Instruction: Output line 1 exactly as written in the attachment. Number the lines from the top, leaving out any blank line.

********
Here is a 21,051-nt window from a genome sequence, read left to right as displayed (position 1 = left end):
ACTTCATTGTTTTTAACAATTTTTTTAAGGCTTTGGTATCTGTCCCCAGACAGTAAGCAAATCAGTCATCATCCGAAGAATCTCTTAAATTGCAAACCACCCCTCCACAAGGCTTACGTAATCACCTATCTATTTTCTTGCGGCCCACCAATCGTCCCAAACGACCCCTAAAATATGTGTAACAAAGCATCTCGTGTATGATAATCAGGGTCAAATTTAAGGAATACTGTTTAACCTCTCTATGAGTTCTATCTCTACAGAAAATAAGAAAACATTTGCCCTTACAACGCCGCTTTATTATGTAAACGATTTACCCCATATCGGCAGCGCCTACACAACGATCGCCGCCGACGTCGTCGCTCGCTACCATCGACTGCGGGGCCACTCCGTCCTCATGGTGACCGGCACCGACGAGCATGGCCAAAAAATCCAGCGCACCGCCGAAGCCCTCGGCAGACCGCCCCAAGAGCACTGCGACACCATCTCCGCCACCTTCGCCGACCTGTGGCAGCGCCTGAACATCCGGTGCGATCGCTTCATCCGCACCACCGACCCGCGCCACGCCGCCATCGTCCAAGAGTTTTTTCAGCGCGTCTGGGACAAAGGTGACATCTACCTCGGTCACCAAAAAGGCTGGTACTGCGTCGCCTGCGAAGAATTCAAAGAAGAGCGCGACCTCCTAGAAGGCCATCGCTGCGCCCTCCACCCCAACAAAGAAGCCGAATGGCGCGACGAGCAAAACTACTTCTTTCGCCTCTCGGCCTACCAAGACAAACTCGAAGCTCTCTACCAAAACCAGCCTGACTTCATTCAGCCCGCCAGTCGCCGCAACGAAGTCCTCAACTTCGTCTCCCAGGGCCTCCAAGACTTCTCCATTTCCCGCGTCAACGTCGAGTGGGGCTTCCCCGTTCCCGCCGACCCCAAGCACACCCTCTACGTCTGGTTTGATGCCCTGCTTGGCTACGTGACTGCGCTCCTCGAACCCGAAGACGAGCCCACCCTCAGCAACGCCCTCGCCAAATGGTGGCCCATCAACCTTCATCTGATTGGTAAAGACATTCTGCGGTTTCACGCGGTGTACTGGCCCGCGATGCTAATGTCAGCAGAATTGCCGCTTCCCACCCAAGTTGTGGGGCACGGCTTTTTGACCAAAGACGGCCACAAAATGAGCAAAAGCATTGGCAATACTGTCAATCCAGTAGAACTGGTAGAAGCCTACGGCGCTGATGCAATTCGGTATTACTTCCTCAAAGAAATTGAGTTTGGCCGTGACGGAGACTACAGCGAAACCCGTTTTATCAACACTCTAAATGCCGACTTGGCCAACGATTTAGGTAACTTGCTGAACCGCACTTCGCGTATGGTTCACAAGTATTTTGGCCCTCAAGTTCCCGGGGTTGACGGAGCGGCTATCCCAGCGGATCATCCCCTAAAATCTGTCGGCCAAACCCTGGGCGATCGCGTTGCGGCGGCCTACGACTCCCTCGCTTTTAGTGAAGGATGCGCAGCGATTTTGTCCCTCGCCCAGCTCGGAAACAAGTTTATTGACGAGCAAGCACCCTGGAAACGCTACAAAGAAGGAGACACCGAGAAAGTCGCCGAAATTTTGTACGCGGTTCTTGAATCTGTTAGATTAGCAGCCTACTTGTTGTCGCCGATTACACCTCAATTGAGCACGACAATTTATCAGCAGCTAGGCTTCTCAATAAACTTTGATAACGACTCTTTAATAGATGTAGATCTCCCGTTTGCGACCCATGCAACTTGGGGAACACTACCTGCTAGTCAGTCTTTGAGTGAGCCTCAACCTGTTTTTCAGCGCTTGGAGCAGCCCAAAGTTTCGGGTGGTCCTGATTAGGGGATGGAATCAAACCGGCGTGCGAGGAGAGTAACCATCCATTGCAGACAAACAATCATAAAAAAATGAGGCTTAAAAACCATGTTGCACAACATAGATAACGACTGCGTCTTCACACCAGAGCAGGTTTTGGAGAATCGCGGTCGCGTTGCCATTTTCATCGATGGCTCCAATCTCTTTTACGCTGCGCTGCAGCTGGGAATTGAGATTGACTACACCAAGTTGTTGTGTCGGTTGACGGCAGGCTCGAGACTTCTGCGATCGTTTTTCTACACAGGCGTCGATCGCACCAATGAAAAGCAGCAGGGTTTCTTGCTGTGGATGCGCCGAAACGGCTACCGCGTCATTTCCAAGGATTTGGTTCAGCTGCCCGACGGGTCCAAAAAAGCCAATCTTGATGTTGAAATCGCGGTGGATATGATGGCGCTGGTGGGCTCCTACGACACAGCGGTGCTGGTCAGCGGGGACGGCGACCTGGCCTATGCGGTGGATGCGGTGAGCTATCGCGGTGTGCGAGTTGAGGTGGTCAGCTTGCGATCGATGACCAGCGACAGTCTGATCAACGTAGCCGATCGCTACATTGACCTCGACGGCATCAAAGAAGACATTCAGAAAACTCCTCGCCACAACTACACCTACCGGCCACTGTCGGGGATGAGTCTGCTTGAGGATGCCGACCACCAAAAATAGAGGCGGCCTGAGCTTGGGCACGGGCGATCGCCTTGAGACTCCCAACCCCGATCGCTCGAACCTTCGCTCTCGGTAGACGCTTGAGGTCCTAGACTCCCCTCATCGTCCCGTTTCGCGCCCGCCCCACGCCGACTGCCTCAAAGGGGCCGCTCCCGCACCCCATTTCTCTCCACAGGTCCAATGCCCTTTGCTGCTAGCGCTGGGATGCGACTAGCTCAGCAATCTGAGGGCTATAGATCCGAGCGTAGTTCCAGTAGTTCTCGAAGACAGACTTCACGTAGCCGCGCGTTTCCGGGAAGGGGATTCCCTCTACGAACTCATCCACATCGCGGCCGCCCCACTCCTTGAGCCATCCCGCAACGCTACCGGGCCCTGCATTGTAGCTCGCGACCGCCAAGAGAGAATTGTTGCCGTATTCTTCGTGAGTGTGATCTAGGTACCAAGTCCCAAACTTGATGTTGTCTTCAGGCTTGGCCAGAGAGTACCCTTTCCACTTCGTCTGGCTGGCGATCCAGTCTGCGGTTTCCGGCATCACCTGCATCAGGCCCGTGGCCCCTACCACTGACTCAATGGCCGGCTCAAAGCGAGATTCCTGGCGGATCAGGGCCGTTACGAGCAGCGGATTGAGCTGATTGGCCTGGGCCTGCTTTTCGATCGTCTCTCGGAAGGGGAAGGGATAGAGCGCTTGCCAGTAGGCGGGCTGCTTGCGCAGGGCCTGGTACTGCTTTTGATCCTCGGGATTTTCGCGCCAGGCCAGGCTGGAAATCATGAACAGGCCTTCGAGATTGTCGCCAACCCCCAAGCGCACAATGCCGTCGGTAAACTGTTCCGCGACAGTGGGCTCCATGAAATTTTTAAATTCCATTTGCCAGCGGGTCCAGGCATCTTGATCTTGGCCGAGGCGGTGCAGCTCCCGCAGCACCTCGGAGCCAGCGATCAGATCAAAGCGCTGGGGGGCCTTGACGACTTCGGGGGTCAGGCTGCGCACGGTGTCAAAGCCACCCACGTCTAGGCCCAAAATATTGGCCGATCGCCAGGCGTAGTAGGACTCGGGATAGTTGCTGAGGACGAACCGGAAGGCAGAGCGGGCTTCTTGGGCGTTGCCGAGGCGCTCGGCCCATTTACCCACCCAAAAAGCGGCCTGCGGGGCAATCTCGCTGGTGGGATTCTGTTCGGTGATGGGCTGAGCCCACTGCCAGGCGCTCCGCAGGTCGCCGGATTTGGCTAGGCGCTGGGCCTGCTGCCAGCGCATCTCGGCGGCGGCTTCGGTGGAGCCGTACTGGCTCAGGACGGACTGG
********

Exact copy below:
Here is a 21,051-nt window from a genome sequence, read left to right as displayed (position 1 = left end):